Christopher Bouton, PhD, a self-described molecular neurobiologist turned entrepreneur, had such a positive experience starting and running a company that he decided to do it twice.
After a five-year stint at pharmaceutical/biotech giant, Pfizer, the Johns Hopkins grad started a company called Entagen, which developed semantic-based analytics for the healthcare sector. After five years running Entagen, Thomson Reuters acquired the company in what Dr. Bouton called a “successful exit.”
Dr. Bouton spent a few years under the Thomson Reuters umbrella, but the entrepreneurial itch soon returned. “[In] 2016 while I was sort of contemplating what to do next, I started to take note of all of these deep learning approaches that were starting to be talked about. What everyone’s talking about is [artificial intelligence]. The reason that they’re talking about AI is because of these deep learning algorithms. And so I got interested in what they were and how they worked.”
That’s how Vyasa Analytics, Bouton’s latest venture, came to be in early 2017. The company provides deep learning software and analytics for the healthcare and life sciences industry. Bouton spoke to Chief Executive about Vyasa, how running a tech company means catering to people’s creative side, the potential of AI and big data in the healthcare sector, and more.
Below are excerpts from the interview.
The name Vyasa and the story behind that name is kind of interesting. How did you come up with that name?
I spent four years in India as a boy and I love India. I actually remember that time in my life better than I do [the] three or so years afterwards. It’s just such a vibrant, incredible place, and Vyasa is the name of ancient Hindu sage. He was referred to as the compiler of knowledge and he wrote the “Mahabharata,” which is a very famous text. He compiled many of the Vedas, which are the basis of much of the Hindu knowledge base. And so I love this idea of a compiler who pulls together knowledge. I saw these AI approaches as sort of similar in capability, and thus got excited about the name.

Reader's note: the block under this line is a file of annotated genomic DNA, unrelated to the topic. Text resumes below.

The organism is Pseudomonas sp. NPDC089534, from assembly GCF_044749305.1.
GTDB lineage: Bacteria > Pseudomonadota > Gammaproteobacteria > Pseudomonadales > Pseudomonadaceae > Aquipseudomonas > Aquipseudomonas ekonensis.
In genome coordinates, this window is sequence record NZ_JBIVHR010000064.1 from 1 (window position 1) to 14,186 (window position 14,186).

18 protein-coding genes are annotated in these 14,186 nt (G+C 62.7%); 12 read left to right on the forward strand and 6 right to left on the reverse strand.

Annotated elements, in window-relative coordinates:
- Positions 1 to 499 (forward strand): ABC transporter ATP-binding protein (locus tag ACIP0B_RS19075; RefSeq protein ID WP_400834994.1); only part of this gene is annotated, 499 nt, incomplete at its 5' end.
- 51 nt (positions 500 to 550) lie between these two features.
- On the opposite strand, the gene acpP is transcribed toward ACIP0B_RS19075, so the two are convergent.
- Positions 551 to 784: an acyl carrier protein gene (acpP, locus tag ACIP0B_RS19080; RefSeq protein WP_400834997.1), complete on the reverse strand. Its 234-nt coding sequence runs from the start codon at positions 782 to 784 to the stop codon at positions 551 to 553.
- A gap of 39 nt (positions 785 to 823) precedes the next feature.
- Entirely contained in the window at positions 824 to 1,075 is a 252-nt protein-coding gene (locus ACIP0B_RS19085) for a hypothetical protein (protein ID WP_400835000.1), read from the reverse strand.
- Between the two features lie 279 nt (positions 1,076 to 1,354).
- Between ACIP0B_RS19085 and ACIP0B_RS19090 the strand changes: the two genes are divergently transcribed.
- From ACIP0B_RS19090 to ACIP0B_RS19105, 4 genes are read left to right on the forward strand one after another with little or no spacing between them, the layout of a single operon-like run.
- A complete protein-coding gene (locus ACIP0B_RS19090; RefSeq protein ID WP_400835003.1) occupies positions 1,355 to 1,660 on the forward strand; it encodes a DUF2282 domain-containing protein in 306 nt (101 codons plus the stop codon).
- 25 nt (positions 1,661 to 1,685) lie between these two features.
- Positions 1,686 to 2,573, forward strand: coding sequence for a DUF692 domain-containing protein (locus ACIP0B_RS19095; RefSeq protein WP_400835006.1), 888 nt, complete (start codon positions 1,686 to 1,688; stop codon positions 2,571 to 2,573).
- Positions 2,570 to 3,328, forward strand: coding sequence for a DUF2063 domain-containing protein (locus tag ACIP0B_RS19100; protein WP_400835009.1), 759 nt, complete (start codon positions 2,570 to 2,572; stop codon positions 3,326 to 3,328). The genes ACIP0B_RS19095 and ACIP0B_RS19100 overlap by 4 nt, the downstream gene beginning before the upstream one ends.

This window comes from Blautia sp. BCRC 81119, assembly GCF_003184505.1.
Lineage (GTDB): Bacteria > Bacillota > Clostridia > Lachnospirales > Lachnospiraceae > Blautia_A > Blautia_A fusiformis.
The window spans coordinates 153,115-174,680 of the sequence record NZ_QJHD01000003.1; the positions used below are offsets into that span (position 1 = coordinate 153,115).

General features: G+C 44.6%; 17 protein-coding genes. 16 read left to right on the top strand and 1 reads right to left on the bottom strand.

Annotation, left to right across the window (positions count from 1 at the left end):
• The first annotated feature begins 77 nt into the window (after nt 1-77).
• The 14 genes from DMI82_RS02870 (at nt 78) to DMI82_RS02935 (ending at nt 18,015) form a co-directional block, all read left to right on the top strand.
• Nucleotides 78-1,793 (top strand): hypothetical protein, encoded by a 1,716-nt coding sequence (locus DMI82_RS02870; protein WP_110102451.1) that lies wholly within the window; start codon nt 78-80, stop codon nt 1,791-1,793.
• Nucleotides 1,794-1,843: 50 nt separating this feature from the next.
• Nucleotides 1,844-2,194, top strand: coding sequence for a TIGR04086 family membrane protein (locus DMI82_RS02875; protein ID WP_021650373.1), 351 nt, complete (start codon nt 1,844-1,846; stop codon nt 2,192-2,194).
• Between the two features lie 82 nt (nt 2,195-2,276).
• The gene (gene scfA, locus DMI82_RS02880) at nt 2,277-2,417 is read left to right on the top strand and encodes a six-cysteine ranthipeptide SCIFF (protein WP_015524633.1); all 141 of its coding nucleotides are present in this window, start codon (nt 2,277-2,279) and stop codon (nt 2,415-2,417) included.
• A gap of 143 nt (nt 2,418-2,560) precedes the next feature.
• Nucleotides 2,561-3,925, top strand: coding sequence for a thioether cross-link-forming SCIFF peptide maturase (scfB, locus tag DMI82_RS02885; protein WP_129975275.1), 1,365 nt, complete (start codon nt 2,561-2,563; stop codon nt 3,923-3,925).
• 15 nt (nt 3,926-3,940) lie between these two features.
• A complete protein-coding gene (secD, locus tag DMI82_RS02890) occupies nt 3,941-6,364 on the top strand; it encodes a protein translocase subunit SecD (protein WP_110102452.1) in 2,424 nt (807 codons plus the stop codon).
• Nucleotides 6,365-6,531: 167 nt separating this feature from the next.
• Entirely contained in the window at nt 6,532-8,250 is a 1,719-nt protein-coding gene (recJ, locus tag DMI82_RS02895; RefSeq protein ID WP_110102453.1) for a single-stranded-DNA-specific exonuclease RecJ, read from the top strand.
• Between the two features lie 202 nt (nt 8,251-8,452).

What did you learn from being the CEO of Entagen and how have you applied those lessons to your current role at Vyasa?
That’s a great question. One of the key learnings and one of the things that I love most about running a company is building a team and [learning] how to foster that team, how to grow that team, how to give that team the tools and resources that they need to operate effectively. And so, I really see my job as supporting the members of the company and learning how to do that effectively. [I’m] learning that software development or technology development on the cutting edge is really, in part an art form. And these are very creative acts that the people on these teams are performing.
And so, you have to foster creativity and arts as part of your job with running a team like this. I brought that to Vyasa as well, we’re attempting to address really big challenging problems, but trying to do so for the sake of really advancing technologies and approaches that are important for humanity. And so, it’s a place that’s really exciting to be.
What kind of potential do you see from the healthcare perspective for AI and big data?
Yeah, that’s a great question. So, I see big data and the big data phase as the beginning of our interest and ability to just grapple with the amount of digital information we’re all creating now. There’s this sort of digital tsunami, let’s say, that we’ve all created and the big data phase was when we needed to just figure out how to handle it, how to store it, how to run analytics against it. You know, all the plumbing, all the infrastructure necessary to just handle lots of data.